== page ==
Don't tell folks familiar with Lake McConaughy that the drought is over.
Generous rainfall this spring pulled much of Nebraska out of persistent drought conditions, but the Panhandle and the North Platte River watershed above Lake McConaughy haven't been as fortunate, says Tim Anderson, public relations manager for the Central Nebraska Public Power and Irrigation District, based in Holdrege.
Nothing illustrates the lack of precipitation better than recent inflow data at Lake McConaughy, according to Anderson. Inflow measured at the Lewellen river gauge on June 25 was only 84 cubic feet per second, or 4.5 percent of the average June 25 measurement since storage began in 1941.
The lowest daily inflow ever recorded--38 cfs--occurred on June 24, 2002.
Drought has gripped the North Platte River watershed since 2000. Lack of snow in the Rocky Mountains of Wyoming, the primary source of Lake McConaughy's water supply, resulted in low runoff and inflows to federal reservoirs on the North Platte River that store water for irrigation in eastern Wyoming and western Nebraska. Most of the water that flows into Lake McConaughy comes as return flows from upstream surface water irrigation projects.
Rivers and streams already suffering from a lack of precipitation have also been affected by additional groundwater development. Wells that are hydrologically connected to surface water streams intercept groundwater that would otherwise move back to the stream, further lowering instream flows and inflows to Lake McConaughy, Anderson says.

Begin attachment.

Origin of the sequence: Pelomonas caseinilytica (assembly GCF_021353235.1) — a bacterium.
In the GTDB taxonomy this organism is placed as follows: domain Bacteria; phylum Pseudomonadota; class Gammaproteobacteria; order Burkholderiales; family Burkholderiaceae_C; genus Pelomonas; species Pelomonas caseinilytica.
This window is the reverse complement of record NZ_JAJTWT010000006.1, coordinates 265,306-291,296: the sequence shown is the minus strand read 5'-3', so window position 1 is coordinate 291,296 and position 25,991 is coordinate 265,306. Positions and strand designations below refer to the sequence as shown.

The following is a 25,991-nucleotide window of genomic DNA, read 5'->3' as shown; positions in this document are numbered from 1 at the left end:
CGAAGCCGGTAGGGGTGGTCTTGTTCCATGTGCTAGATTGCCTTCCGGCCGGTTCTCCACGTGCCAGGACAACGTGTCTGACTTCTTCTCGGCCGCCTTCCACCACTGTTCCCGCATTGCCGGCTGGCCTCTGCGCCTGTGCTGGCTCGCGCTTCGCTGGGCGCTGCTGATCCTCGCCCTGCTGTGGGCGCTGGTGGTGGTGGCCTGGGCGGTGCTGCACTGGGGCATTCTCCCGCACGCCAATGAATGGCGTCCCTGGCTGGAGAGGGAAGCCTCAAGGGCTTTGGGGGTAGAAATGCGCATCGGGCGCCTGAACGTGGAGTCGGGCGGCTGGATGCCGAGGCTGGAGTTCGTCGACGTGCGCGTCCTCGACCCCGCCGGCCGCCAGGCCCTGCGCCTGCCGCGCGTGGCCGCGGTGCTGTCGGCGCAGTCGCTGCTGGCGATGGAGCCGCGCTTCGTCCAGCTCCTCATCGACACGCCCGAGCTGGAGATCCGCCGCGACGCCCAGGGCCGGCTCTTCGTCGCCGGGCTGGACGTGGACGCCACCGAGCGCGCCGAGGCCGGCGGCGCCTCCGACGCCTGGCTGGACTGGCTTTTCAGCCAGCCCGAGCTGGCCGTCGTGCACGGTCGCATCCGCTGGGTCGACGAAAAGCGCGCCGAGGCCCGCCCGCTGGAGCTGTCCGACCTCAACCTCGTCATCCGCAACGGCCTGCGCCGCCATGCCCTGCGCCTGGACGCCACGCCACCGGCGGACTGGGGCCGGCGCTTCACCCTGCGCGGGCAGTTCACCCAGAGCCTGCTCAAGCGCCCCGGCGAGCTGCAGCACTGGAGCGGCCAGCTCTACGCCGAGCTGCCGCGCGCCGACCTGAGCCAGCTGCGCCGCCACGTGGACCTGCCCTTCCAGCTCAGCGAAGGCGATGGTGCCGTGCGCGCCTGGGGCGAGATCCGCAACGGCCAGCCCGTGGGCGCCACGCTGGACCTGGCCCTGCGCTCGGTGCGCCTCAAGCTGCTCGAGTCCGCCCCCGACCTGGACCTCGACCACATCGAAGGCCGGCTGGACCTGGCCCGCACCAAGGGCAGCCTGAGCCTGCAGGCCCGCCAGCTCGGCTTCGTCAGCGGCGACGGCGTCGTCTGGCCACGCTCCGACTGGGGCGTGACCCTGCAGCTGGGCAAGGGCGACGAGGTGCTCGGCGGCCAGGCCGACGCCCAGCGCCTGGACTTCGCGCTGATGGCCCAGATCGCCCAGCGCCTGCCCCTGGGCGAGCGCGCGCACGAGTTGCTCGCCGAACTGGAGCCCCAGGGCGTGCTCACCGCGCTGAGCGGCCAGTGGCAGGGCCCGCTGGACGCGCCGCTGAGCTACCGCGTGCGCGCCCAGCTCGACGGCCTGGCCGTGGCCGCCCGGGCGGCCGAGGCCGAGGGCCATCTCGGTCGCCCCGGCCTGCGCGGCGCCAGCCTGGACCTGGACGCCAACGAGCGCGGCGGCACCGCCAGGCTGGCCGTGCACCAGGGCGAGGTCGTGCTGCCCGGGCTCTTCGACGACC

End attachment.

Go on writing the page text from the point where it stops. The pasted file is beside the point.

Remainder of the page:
During May and June--the time of year when stream flows are typically at their highest--inflows to Lake McConaughy averaged 388 cfs, or 22% of the May-June average of 1,780 cfs since 1941.
"We had projected the possibility that inflows to Lake McConaughy could fall to record lows this year," says Cory Steinke, civil engineer with The Central Nebraska Public Power and Irrigation District. "Below average snowfall in the mountains, long-range precipitation forecasts above the lake, stream flow trends over the past several years, and the impact of groundwater development on stream flows all pointed to the very real possibility that the bottom would fall out of inflows. Unfortunately, that's exactly what has happened."
On May 1, Lake McConaughy was four feet lower than it was on May 1, 2006. However, precipitation below the lake raised stream flows and enabled Central to delay releases for several weeks. As a result, the lake in early July was about three feet higher than it was at the same time last year. The lake's peak elevation this year was reached last week at 3,220.3 feet above mean sea level.
Precipitation in the Platte River valley also made it possible for Central to divert excess river flows into Elwood Reservoir, adding more than 15 feet to the lake's water level. Central received permission from the Nebraska Department of Natural Resources to divert water from the Platte into the reservoir over the course of several days in June when flows exceeded existing instream flow water rights and target flows established by the U.S. Fish and Wildlife Service.
"The precipitation in and around the irrigated area has been more than welcome," Steinke says, "but the inflow data at Lake McConaughy reminds us that water supplies are still well below normal."